I used the 3.6SDK version of CoovaAP as a model for my web interface. Adding a tab was fairly easy – the web interface is maintained as the ubnt-web package in the SDK. Most of the web CGI is PHP/FI (with a couple of functions added to PHP to facilitate saving configs and reading values). The code is extremely readable, and easy to figure out.

When you save your settings in the Ubiquiti web interface, you’re presented with a blue message bar asking if you’d like to test or apply your settings. In either case, you’ll be disconnected for a moment while the system reconfigures itself. This appears to be done via a call to the original /init script. The blue bar is a bit of a problem when adding a new tab to the menu.

The background image for the blue bar (msg.png) is originally  745 pixels, and the screen width is set to 790 pixels. With an added tab, the screen width becomes 866 pixels. Using GIMP I resized this image to 821 pixels.

The Blue Message Menu
Resize the blue background to fit.
  • Originally it was 745, with the original screen width of 790.
    • 790-745 = 45.
    • 866-45 = 821 — our newly resized image.

The web interface went through a few iterations before I had all the options I presently needed. CoovaChilli’s dnsdomainlocal option is problematic – causing any DNS query that returns an NXDOMAIN error for an A record to cause a redirect to the portal. Unfortunately the portal (from my experience) doesn’t properly track in this instance if the MAC associated with the request is authenticated – and redirects the user back to the UAMSERVER with the “res=notyet” variable. This means the user is prompted with a login screen unnecessarily.

In other words, visit “”, and you’re presented with a login screen even after you’re logged in.  Adding the option to disable dnsdomainlocal fixes this problem.

The CoovaChilli Tab
The CoovaChili tab (with NProbe)

By default, I have the “dhcpradius” option enabled. With this feature, when a DHCP request is received by the CoovaChilli server, it forwards the MAC address to the radius server (as both the username and password) for authentication. If it doesn’t authenticate, the system redirects the user back to the UAMServer for a captive portal login.

The North Facing Access Point
Broadcasting throught the stratosphere

For the time being, the system is a bit overkill, but the options it presents for the future are many. CoovaChilli can rate-limit individual users based on login or MAC address. This alone opens the door for a pay-for-bandwidth model. If a user is found to be filesharing (legal or not) or otherwise consuming an inordinate amount of bandwidth, they can be easily ratelimited.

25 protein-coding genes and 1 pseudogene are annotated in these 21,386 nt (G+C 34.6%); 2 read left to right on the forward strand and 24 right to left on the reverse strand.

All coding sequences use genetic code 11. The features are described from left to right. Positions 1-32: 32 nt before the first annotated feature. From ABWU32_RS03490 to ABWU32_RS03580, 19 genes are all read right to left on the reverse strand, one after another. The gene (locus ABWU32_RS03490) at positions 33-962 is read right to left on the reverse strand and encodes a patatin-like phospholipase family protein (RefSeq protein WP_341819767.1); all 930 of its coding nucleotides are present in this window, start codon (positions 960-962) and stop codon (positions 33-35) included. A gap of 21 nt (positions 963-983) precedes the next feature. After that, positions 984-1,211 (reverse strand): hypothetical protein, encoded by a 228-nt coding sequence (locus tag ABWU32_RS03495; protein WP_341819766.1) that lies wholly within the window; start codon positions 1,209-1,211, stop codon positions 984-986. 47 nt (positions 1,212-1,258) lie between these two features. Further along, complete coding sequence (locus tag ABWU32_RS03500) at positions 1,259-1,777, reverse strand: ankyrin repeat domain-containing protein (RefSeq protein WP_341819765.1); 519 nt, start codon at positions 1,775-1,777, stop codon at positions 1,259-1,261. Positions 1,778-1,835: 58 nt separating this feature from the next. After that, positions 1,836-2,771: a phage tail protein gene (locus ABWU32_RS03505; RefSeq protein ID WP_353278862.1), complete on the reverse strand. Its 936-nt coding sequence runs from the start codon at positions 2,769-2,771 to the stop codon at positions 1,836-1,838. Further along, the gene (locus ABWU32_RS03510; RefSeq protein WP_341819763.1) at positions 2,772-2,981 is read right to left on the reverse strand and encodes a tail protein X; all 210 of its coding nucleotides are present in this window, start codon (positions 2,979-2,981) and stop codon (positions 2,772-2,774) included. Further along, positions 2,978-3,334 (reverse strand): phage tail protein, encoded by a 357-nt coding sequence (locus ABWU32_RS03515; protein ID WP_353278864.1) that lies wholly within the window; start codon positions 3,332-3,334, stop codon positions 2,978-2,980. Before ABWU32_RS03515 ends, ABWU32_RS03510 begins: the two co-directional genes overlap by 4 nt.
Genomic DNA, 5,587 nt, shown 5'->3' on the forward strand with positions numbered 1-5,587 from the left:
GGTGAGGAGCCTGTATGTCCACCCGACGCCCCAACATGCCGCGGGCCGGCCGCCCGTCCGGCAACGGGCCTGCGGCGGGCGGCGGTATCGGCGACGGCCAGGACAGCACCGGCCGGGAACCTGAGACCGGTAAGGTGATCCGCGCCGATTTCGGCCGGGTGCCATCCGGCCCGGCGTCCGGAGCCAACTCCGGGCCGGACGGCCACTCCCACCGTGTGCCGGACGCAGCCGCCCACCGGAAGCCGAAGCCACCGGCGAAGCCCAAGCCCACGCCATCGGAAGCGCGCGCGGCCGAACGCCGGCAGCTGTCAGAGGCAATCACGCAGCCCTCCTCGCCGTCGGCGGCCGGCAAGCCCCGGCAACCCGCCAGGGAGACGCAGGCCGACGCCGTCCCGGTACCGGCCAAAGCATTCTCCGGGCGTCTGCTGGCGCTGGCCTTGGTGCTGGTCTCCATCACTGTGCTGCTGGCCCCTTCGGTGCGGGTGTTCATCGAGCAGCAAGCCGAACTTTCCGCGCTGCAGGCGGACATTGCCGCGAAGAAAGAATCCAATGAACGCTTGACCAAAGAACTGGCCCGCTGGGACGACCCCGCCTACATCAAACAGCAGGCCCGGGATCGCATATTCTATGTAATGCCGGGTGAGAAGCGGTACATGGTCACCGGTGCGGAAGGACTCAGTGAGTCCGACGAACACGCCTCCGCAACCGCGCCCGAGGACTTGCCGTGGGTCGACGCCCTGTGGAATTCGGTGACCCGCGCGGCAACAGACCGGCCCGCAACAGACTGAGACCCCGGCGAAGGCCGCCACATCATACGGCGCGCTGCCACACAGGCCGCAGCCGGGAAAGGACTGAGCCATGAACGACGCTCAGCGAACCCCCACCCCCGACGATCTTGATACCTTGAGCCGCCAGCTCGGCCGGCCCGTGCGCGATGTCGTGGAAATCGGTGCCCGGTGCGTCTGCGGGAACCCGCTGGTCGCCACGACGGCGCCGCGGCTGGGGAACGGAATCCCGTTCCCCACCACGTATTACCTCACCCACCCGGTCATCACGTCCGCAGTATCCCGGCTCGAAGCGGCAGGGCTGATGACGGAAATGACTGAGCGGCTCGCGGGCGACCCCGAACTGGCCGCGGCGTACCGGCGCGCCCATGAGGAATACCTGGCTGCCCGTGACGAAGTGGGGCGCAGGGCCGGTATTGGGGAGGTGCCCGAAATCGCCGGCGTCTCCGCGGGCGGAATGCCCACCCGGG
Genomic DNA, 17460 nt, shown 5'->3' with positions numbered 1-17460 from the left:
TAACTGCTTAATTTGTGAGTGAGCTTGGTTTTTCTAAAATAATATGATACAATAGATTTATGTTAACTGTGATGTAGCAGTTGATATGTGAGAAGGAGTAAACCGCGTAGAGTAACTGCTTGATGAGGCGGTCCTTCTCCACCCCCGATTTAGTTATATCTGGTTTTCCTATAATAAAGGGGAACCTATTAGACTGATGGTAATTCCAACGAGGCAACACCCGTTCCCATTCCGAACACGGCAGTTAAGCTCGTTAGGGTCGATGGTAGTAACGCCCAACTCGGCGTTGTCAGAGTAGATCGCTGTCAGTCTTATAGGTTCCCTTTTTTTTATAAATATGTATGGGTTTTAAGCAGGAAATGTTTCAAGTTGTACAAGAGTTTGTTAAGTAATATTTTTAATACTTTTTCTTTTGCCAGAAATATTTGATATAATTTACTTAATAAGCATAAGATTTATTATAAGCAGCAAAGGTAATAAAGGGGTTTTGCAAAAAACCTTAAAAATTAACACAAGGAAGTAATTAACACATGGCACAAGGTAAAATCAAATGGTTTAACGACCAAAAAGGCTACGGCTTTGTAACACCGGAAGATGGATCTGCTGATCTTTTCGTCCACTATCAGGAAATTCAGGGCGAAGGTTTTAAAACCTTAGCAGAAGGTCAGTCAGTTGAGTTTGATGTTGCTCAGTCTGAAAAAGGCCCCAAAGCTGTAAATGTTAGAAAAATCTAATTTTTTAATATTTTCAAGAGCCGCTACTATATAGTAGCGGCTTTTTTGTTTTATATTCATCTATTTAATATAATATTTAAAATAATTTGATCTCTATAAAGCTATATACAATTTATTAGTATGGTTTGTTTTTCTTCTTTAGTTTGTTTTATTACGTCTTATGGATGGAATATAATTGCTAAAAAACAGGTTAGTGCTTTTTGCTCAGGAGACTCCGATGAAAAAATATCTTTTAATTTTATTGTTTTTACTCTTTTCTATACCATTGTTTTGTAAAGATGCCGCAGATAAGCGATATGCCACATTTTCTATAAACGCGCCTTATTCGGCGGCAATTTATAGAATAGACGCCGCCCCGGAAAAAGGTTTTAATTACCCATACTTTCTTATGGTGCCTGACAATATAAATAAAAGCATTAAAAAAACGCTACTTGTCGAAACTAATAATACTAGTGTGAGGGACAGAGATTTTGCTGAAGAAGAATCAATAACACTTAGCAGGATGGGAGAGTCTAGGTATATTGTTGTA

I still have a few minor items to add to the firmware (including the ability to pull RSSI information per client), but in the meantime it’s been fun working with the Rocket M2. The access point is now being tested in the neighborhood.

Midtown Wifi – the internals.

In the next few days, I’ll be upgrading my north facing access point from Engenius to Ubiquiti. The firmware is already written, and I have most everything prepped for the rooftop mount. Before I post about working with the (hidden) Ubiquiti 5.3 SDK, I thought I’d give a quick tour of my system so far.

With Midtown Wifi I had the following goals:

  1. Work more in the C language.
  2. Build a stable and (mostly) embedded captive portal system with a minimal ToS acceptance screen.
  3. Let the surrounding neighborhood use the Internet for free in exchange for helping me build and test the system.
  4. Use the system as a way to introduce neighbors, let them post local interest items (missing pets, crime reports, events, etc).
  5. Provide maps of recently reported crimes via the Harrisburg, PA online Police Blotter.

Over the years I’ve accomplished all of this, to one degree or another. Harrisburg, PA is in the midst of some serious financial problems, so their online police blotter has gone away  – preventing me from easily obtaining local crime information. People are what they are, and as Google+, MySpace, and any other Social Site knows — getting people to truly use your social portal is a trick that requires sheer genius. Getting them to log into it and push a “Free Wifi” button however, is easy.

The Midtown Wifi Login Screen (as of Feb 15, 2012)

How it works: